January 12, 2012
January 12th, 2012 : Cause & Effect : Seaweed
Like so many band discoveries of mine in the '90s, it all began with a tip off from sales reps who worked at various labels and distributors and sold to the record shop I worked at in N.J.. Before email blasts and faxes these sales people would call us and run down the list of new releases they had to sell. It was never just a cold reading of what records they had, they were almost always personal and extended way beyond whatever they were trying to sell us. I learned in great detail about who these sales reps were, where they came from, and most importantly the nuances of their local music scenes. Sales reps were rarely just employees for whatever company, they were music collectors too and often played in bands. A perfect example of this would be Mark Pickerel who was my first Sub Pop sales person. He was also the drummer in the Screaming Trees, from Washington state, was record collector, and knew everything there was to know about the bands from his region. Every call from him was an education in music, especially what was happening in his backyard. From him I learned about not just Sub Pop, but K, Kill Rock Stars, C/Z, and that list goes on. Big and small labels alike. Sub Pop distributed hundreds of local labels and through these calls with Mark I discovered a world of music coming out of Wa, OR, and ID. I eventually moved to Seattle and learned much more about their music community but the core of my education to that scene came via telephone years before my feet touched ground in the emerald city.
My introduction to Seaweed came from Mark and like so many of us who were passionate about underground music at the time, when you loved a band's record, you tracked down their mailing address (usually on the backside of a record or insert in the record) and you wrote them a fan letter. You asked if they were touring to your part of the country any time soon, you asked if they had more releases, and if you were like me, you offered them a floor to crash on if they toured. For me buying records and selling them at a shop wasn't enough. To really give back to the music community I was passionate about I wanted to extend my home to them. Often these bands were broke kids who didn't know the rest of the country well so they really needed a free place to stay, food to eat, and a local tour guide. We were all in this together, I would hope other people would do this for us when our band toured so befriending bands from all over the world was just a natural part of how our DIY culture worked. There was a massive network of small bands and fans writing letters to each other and from these pen pal friendships occasionally came life long friendships. Seaweed is one of those bands for me. We wrote some letters, they crashed with me for days at a time when they came to the NYC area (I lived in Hoboken / Jersey City then), and when our bands broke up and we all grew ancient, social media outlets like Facebook helped to revive many of these long lost friendships.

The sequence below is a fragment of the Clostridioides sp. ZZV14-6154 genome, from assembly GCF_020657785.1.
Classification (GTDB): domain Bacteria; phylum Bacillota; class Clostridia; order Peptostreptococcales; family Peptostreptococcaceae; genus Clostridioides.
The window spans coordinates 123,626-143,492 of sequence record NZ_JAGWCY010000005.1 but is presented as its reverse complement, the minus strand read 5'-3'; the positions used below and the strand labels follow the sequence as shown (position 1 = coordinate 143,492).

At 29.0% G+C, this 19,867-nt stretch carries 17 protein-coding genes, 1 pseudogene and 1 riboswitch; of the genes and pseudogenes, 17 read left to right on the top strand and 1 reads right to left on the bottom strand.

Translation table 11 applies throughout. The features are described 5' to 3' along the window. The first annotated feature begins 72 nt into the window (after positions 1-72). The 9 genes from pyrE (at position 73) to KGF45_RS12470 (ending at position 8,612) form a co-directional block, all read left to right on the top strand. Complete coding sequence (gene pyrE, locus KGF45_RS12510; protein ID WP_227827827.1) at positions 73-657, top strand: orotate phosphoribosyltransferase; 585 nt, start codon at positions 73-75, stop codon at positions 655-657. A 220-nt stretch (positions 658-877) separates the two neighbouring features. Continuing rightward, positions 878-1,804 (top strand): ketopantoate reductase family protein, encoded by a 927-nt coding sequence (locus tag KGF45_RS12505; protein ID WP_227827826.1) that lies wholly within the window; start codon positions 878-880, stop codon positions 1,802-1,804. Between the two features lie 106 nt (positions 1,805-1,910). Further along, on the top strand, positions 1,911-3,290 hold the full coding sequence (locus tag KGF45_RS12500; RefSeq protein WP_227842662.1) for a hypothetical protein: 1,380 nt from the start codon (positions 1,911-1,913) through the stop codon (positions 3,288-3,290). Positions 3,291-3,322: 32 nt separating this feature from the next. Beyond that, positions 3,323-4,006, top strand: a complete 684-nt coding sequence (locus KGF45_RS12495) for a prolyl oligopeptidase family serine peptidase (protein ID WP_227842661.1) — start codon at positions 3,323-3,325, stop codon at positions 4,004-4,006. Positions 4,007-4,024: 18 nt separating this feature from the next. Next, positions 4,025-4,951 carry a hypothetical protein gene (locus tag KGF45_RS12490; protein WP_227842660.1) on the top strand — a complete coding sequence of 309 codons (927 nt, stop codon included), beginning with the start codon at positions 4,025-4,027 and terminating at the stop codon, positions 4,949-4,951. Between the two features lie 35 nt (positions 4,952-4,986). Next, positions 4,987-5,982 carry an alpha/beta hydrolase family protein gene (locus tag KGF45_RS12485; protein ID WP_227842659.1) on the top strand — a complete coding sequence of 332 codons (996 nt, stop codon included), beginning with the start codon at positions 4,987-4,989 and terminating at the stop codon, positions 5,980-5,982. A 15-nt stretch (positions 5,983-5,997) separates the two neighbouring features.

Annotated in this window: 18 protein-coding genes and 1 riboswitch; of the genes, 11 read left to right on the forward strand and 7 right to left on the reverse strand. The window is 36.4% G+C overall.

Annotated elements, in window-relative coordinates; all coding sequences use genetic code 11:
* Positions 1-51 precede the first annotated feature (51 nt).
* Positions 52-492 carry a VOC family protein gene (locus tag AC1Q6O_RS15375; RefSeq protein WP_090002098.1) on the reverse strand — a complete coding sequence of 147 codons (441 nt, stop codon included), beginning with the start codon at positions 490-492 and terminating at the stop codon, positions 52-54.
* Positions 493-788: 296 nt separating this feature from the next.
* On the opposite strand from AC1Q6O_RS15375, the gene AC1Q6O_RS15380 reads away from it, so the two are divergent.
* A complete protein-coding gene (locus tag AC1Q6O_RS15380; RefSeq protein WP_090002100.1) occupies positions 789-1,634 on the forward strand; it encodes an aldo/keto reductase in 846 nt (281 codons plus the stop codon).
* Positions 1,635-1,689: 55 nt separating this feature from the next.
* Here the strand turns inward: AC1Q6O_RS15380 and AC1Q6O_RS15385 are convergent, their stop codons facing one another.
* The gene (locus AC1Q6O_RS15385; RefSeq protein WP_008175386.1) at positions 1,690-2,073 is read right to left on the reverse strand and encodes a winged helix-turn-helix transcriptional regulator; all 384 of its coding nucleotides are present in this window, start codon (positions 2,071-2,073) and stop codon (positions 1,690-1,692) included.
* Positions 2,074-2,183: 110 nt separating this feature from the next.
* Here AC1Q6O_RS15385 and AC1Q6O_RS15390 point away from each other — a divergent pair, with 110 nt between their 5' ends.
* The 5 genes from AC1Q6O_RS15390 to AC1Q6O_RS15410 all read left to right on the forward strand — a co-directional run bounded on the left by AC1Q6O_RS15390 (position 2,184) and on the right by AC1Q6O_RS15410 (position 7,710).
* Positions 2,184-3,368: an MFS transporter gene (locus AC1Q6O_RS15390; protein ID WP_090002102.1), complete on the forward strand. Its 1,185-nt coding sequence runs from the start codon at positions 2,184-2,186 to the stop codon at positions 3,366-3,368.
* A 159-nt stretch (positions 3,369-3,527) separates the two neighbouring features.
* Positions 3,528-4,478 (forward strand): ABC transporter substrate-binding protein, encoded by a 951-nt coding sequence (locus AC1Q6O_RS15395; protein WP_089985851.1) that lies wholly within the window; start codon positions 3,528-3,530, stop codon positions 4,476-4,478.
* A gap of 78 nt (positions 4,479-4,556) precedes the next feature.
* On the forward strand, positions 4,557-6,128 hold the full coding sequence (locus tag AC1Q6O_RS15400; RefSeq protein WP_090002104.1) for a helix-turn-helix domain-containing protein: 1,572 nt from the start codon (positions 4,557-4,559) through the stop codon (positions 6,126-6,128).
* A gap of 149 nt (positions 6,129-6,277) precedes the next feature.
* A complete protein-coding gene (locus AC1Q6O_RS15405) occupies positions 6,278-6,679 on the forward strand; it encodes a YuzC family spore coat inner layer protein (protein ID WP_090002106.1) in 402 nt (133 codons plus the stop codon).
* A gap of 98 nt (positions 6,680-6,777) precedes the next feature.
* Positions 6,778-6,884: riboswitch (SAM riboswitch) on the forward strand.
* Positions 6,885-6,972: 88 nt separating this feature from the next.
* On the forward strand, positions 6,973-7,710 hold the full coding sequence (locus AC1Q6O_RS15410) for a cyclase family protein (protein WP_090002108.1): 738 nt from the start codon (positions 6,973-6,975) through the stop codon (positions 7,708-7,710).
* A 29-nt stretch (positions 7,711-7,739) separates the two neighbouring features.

Usually each band has one member that is the main letter writer and Seaweed's guitar player Wade Neal was that guy. He was my band contact and while I know all the members, he and I were by default the most familiar because of the letters exchanged. When we stumbled across each other on Facebook the timing couldn't have been any better. Suddenly Seaweed was announcing reunion tour dates and I would have the opportunity to see them again in person (NYC) and do something I never dreamed would happen, I got to see one of my favorite Northwest bands play again.
Seaweed's importance in the timeline of hardcore and punk isn't one that is written on every history wall. For whatever reason some bands get more credit than other over time and Seaweed has for the most part remained more of a cult favorite among those who like heavy music mixed with melody. The reality is there were the hardcore bands on labels like SST and Dischord who helped lay down some important stepping stones but the next generation of band who grew up on those records (not to mention lots of metal, classic rock, emo, and new wave) developed upon that base that further expanded into post hardcore. Much like Quicksand on the opposite coast, they were offering heavy music with all these other influences of the day (not to mention that grunge was taking off in Seattle near where Seaweed was from so there are shades of that to Seaweed too). I truly believe bands like The Deftones wouldn't exist without bands like Seaweed helping to build upon the foundation of melodic hardcore with shades of Metal mixed in. Today there is an endless number of heavy bands shamelessly adding Pop elements but int he early '90s this was still considered strange and alien to folks who either only liked Pop music or just hardcore or just Metal.
Tune in tonight to hear a band you may or may not know (but should!) tell their story through the records of their influences and peers. From 7pm to 9pm tonight I will be playing music that Wade has personally selected and while he will not be in the studio with me, he has written little footnotes about many of the tracks and I will post them to the WRIR website.
It's funny, I know I was influenced by Seaweed while playing in Dahlia Seed but I didn't know how much I had in common with their roots and influences until I began working on this radio show. I can hear now exactly why I love Seaweed so much and like so many Cause & Effect show, learned a great deal about how interconnected we all really are.
Thank you Wade for taking the time to pick tonight's set and I am really looking forward to it playing throught it all tonight!
Set list , the show download, and Wade's notes about the show are here.